PARIS (Reuters)–President Jacques Chirac urged Armenia and Azerbaijan on Friday to seize the chance offered by Karabagh peace talks in France to sketch out a settlement of the long-running territorial dispute.
Chirac held separate talks with Armenian President Robert Kocharian and Azeri President Ilham Aliyev at the start of a new effort to break the deadlock over the mountainous territory roughly half the size of the island of Cyprus. Diplomats say the talks–set to continue later Friday southwest of Paris–are the best chance in years of ending two decades of conflict.
Chirac held successive 45-minute discussions with Kocharian and Aliyev at his official Elysee Palace residence in central Paris. Neither visiting leader spoke to waiting reporters. Elysee spokesman Jerome Bonnafont said Chirac had wished the visiting presidents luck in the next phase of the talks–which he hoped would open up new prospects for peace.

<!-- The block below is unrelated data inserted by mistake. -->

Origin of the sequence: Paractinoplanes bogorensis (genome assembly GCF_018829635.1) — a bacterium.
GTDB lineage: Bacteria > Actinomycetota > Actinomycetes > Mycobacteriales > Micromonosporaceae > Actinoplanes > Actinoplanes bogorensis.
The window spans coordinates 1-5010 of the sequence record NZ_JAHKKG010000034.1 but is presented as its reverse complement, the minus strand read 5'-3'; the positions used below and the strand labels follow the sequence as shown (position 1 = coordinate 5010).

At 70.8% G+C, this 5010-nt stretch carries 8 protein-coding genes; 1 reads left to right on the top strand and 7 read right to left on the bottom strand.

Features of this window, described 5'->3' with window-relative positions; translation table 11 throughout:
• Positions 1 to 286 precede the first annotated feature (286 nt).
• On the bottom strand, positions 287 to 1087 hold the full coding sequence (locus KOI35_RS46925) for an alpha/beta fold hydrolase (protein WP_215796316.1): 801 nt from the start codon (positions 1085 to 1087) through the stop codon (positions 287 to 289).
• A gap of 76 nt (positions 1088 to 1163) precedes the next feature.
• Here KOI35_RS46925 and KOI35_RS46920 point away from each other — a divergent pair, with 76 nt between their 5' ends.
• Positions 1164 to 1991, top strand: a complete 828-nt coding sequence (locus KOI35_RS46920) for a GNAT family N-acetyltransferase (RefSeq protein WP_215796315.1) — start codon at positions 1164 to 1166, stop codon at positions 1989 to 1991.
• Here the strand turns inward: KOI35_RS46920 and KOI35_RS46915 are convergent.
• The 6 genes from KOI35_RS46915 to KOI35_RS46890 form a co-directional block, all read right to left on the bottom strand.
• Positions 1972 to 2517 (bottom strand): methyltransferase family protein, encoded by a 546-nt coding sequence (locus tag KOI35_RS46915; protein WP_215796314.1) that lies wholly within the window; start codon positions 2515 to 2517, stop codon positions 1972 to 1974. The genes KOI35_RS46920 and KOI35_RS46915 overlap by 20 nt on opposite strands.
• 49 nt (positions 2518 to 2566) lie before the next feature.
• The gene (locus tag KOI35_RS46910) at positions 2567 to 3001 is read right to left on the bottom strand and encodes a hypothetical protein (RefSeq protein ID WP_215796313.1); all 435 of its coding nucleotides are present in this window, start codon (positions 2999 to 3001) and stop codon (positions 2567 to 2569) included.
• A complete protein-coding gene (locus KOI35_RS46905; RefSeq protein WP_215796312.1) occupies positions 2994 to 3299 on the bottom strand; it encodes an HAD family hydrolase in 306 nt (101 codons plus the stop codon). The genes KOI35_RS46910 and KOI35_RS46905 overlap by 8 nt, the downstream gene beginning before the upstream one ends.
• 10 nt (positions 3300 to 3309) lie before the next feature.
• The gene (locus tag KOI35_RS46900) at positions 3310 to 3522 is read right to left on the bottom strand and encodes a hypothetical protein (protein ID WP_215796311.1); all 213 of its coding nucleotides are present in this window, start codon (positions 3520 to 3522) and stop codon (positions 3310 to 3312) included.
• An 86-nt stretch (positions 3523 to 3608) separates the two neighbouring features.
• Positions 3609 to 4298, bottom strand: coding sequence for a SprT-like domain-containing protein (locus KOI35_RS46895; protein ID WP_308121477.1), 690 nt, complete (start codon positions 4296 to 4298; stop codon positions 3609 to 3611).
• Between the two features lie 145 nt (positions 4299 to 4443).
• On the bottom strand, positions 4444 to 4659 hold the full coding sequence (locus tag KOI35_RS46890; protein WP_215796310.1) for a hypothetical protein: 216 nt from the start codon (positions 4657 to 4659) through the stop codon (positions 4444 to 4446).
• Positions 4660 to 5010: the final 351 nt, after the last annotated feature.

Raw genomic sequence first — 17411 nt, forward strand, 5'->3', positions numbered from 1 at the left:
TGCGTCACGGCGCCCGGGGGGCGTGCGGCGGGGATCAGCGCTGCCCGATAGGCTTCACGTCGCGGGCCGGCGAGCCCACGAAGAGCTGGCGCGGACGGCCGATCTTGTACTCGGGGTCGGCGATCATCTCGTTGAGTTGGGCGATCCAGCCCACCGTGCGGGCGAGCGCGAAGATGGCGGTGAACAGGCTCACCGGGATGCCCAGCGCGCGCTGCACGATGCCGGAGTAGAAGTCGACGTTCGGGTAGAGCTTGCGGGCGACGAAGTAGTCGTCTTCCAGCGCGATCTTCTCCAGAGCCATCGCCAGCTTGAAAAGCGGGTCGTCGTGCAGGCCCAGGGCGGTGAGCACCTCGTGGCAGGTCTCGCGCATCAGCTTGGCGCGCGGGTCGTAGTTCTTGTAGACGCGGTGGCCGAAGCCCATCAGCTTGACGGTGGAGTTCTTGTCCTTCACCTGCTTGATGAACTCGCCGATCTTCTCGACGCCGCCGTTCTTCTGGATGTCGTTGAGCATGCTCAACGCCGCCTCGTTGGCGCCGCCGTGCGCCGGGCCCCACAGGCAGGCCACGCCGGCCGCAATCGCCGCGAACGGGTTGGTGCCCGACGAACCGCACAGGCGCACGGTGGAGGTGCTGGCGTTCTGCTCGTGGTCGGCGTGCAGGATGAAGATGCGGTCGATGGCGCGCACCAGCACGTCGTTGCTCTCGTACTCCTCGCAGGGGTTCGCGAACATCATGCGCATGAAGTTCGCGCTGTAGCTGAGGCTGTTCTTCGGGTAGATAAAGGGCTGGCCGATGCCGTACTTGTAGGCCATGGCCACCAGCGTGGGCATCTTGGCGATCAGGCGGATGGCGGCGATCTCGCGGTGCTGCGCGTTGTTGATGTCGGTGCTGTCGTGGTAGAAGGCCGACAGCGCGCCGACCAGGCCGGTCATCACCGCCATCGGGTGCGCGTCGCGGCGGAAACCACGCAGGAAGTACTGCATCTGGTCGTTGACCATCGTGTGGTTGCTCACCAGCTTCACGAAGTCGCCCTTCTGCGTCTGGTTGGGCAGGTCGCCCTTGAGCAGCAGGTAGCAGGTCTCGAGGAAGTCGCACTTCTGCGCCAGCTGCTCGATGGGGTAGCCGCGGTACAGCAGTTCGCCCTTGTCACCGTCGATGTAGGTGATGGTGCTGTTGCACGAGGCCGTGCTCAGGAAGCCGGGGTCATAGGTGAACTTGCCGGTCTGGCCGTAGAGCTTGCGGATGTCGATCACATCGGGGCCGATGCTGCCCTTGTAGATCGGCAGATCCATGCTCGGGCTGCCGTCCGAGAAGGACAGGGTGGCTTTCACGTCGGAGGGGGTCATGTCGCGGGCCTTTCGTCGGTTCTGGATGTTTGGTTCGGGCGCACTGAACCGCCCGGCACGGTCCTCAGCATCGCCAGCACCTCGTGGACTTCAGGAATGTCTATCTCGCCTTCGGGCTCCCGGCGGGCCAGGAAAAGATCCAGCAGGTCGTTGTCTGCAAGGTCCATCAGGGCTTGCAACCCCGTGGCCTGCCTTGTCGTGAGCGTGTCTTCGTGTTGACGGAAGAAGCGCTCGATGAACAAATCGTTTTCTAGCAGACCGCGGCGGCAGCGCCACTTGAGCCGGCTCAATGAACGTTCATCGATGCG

"In the current situation there is a chance to lay down the basis of a settlement," Bonnafont quoted Chirac as telling Kocharian and Aliyev. "He (Chirac) assured both presidents of the international community’s desire to support peace efforts and the implementation of an accord."
The Armenian and Azeri leaders were later to travel to the Rambouillet chateau outside Paris for one-on-one discussions on Karabagh that could run into Saturday. The same chateau hosted Kosovo peace talks in 1999.
European diplomats suggest an end to the dispute–the biggest of the so-called "frozen conflicts" left over from the Soviet Union’s messy disintegration–could be in sight. "This is the most important meeting in at least five years regarding this conflict," a senior US State Department official said on Thursday. "We’re hopeful."
Armenia’s Kocharian said on Wednesday he was cautiously optimistic about talks which aim to set out the principles of a deal.
French–American–and Russian mediators from the Minsk Group of the Organization for Security and Cooperation in Europe (OSCE) are also taking part in the talks at Rambouillet–some 40 kilometers (25 miles) southwest of Paris. The Minsk Group was set up to help resolve the dispute. They will meet with the two presidents and then leave them alone for talks.